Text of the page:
More brilliant fiscal management by BC Liberals. People who have more energy than this intrepid writer should investigate where the money trail leads, because I can virtually guarantee it that the corporation who got the bid to create this software had lobbyists and put money into BC Liberal party coffers.
Inadequacies confirmed; BCeSIS to be dropped
Janet Steffenhagen, September 19, 2011, Vancouver Sun.
BCeSIS, the BC electronic Student Information System, cost of $16
million to develop and about $11 million a year to operate and maintain,
says a story in Monday’s Sun. In addition, the province paid $6.6
million in incentives to the 56 of 60 school districts willing to use
Last year, in response to complaints, the Education Ministry hired Gartner Inc.
to conduct an independent review to determine whether BCeSIS was worth
saving. In a Sept. 12 report, the company said it’s time for a change.
“BCeSIS, as currently deployed, is not meeting the business, technical
or operational needs of BC and is not a viable future alternative,”
Gartner concludes. “Within the current marketplace there exist multiple
vendors that would be better able to support the direction of BC and be
able to provide the technical architecture necessary to achieve its
objectives and goals.”
Updated: Ministry of Education corrects Minister's comments over BCeSIS
Shane Woodford | Email news tips to email@example.com
The Ministry of Education is
clarifying comments made by the Minister over replacing the troubled
provincial student enrollment software called BCeSIS.
Education Minister Don McRae had said the contract wouldn't go to tender until this spring.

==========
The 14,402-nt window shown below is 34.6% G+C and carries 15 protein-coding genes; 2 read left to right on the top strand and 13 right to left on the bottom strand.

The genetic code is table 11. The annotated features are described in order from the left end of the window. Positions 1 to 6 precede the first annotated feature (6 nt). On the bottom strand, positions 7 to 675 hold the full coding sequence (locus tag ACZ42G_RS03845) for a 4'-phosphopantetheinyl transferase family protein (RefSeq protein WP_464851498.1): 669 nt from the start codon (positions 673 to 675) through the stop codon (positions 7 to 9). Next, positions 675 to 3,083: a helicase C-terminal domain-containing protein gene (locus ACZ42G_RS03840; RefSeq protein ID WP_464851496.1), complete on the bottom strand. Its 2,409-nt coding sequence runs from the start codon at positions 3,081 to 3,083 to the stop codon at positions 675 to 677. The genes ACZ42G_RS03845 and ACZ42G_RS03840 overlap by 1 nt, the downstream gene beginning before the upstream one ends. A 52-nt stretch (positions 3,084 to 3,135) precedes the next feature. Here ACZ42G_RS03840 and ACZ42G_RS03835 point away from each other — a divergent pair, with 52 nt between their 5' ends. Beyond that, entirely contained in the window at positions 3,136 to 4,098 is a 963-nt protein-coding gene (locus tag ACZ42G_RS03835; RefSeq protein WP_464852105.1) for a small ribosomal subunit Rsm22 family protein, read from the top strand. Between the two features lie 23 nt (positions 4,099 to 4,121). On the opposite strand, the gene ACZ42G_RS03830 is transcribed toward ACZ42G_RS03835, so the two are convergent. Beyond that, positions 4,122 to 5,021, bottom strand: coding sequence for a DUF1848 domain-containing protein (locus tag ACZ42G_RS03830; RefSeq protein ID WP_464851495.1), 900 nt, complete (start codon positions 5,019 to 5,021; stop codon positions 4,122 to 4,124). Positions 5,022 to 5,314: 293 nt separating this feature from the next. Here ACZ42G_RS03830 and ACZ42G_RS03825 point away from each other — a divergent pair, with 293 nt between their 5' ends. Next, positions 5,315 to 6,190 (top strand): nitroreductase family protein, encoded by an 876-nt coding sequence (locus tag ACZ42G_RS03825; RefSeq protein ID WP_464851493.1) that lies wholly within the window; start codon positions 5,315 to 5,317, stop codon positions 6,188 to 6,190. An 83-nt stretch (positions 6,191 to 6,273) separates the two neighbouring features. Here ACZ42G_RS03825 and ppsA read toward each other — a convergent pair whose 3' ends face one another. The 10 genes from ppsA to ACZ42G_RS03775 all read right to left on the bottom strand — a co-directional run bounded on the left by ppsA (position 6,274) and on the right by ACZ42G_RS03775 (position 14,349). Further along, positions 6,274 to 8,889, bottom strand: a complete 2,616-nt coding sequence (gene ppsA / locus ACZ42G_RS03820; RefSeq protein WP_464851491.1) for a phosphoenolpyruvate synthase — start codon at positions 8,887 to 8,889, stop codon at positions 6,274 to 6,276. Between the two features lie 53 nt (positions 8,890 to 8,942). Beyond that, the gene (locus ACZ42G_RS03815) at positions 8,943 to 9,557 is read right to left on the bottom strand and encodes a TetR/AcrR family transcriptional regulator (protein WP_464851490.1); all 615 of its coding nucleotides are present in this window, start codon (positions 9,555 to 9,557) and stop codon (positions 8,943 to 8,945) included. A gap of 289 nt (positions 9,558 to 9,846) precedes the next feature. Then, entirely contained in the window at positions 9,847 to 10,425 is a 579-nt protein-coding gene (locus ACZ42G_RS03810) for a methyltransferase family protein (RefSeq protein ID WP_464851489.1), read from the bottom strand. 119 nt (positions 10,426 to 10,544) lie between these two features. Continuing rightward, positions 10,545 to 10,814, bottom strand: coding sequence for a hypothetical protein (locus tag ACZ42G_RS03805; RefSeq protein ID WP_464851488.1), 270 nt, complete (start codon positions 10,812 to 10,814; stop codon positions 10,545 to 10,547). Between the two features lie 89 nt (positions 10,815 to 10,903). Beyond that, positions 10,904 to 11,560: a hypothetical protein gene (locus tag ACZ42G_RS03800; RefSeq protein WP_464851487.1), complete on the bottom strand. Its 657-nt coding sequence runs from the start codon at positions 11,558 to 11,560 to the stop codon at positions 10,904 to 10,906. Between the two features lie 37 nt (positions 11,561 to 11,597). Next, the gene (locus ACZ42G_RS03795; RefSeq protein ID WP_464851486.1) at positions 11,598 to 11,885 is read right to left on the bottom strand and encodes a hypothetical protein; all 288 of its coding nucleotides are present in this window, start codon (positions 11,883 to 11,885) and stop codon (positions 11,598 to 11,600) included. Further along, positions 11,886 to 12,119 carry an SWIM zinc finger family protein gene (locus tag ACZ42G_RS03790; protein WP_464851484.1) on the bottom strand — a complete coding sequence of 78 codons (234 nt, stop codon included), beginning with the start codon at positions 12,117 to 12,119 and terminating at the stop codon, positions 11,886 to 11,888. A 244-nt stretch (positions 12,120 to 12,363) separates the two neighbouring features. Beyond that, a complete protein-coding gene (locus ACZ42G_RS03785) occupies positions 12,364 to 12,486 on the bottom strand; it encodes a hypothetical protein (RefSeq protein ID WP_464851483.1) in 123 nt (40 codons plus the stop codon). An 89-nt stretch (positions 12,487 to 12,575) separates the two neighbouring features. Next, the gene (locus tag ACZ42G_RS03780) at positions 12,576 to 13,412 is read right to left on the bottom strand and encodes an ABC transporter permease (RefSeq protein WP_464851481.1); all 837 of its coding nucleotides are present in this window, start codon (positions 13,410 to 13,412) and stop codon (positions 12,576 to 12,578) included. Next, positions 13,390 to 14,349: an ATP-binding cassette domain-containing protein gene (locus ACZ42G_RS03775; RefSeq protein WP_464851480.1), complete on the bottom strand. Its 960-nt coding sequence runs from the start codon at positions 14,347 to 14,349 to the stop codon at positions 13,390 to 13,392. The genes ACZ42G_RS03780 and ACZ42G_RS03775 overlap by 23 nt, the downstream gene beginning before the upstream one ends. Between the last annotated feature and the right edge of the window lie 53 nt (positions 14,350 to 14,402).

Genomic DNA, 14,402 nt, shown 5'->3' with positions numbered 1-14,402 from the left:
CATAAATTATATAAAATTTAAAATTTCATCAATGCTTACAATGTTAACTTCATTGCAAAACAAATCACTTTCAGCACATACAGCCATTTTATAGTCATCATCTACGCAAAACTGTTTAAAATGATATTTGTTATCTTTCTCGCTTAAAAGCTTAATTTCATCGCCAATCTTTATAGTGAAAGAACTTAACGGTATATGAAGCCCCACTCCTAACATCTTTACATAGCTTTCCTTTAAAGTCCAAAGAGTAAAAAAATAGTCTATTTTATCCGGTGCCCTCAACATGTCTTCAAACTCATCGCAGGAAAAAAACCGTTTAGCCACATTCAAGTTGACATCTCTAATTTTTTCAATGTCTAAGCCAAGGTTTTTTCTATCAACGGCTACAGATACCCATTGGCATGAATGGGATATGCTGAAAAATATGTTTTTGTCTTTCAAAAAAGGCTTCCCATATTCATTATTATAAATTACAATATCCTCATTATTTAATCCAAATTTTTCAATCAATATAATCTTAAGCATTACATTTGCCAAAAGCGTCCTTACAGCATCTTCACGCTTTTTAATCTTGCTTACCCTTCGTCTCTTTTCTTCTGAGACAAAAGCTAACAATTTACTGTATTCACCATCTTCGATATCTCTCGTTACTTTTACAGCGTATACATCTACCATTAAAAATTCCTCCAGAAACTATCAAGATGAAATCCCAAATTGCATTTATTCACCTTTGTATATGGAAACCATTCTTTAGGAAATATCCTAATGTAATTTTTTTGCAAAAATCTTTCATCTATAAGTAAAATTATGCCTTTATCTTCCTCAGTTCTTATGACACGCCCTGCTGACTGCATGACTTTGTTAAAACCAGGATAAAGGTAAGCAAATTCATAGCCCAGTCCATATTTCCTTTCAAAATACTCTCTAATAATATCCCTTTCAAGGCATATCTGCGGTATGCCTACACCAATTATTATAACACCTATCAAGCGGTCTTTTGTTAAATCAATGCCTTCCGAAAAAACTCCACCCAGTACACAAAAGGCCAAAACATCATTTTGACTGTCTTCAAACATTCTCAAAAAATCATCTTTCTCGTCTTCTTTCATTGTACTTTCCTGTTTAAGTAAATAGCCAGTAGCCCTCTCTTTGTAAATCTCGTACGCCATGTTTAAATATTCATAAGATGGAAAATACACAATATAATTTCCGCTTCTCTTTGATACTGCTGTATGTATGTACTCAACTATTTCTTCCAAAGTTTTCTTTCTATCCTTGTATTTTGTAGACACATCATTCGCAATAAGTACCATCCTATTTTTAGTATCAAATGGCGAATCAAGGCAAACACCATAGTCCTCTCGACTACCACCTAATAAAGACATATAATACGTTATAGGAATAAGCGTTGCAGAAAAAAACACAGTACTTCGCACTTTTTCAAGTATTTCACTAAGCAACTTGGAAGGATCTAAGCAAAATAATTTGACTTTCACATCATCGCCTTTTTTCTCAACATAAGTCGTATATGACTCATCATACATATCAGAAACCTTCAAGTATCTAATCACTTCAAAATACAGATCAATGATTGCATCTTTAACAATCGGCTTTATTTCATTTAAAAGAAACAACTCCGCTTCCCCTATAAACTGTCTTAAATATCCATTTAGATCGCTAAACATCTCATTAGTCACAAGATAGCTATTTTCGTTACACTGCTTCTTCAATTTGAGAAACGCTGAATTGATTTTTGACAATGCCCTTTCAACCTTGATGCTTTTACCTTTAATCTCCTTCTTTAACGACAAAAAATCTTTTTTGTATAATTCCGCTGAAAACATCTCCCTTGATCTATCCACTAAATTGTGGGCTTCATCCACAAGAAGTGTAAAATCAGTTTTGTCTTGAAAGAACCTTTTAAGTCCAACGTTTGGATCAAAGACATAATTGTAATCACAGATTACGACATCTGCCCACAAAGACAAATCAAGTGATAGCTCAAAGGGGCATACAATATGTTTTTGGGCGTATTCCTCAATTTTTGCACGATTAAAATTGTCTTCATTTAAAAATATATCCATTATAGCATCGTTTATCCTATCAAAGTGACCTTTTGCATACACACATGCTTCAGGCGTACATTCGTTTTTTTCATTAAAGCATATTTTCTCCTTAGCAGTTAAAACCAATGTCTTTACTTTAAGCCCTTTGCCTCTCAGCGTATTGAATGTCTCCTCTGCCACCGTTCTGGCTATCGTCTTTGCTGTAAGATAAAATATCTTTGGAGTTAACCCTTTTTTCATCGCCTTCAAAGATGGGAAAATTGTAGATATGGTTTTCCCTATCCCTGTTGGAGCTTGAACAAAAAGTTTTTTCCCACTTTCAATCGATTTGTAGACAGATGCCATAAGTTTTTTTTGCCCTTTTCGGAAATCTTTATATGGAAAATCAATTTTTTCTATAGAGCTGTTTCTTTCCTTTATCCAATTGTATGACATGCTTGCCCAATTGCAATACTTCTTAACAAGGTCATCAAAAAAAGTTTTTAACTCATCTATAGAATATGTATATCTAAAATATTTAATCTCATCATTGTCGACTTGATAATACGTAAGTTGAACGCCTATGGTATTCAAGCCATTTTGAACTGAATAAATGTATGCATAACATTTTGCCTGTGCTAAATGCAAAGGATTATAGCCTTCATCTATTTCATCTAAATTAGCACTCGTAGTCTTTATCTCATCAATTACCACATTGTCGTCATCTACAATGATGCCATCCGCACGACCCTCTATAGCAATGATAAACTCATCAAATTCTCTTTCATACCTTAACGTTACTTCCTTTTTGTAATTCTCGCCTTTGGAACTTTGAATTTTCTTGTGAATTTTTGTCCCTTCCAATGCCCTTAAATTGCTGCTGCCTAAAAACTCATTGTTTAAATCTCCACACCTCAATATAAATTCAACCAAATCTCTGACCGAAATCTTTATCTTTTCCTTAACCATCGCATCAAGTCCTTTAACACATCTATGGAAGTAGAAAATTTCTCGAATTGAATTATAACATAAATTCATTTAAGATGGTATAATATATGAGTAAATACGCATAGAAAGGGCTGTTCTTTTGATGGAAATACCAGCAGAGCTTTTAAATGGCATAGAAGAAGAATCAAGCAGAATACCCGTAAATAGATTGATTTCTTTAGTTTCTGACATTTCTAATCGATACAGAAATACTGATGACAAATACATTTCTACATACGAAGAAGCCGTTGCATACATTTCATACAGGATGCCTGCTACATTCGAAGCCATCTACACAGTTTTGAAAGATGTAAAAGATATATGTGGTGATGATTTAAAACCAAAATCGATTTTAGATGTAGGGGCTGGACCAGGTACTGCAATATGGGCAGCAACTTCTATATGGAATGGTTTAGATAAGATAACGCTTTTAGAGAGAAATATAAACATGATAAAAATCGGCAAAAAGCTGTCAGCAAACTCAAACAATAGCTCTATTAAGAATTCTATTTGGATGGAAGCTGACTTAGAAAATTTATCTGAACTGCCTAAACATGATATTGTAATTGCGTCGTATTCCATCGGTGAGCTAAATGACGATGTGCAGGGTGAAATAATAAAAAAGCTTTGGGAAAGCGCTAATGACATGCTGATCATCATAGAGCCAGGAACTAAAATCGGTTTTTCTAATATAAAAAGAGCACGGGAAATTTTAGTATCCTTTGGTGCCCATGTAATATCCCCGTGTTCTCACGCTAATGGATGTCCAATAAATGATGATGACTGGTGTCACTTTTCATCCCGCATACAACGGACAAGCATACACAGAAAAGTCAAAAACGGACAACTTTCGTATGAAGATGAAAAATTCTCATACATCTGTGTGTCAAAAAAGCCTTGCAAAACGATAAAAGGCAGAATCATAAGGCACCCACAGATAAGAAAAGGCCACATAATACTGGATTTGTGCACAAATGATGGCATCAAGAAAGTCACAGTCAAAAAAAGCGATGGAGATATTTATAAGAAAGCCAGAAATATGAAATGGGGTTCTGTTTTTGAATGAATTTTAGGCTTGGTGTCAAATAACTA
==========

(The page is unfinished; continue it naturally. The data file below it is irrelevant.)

But the ministry says the request for proposal will actually be issued in a couple of weeks. The Ministry is also updating the cost of the software putting it at $81.3 million as of the end of 2013.
McRae says he is looking for a BCeSIS replacement that is a little cheaper.
"The world is changing and so is technology so I think we are at a
place where we can actually get a program that will have better access
for teachers and allow, when students go from one district to another,
that there information flows with them seamlessly. But right now what we
really want to do is use our stakeholder groups whether it is a
teacher, a principal, can they give us feedback as to what would make a
great program for them."
McRae says new software will be phased in by September 2014.
"Starting the transition period and it will be by 2015 it should be on province wide usage."
When asked if school districts would still have to pay into the new
software, like they do with BCeSIS, McRae says "I am not going to guess
where we are going to involve going forward what I do want to know is if
there is mistakes in the new program or are there things the districts
have a real concern about that they are sharing that information with
the ministry that we make sure that we get the best possible program out
The province decided to scrap BCeSIS after a 2011 review determined
the software was falling short of meeting the needs of educators.
The problem plagued software crashed province wide causing widespread frustrations in the beginning of the 2010 school year.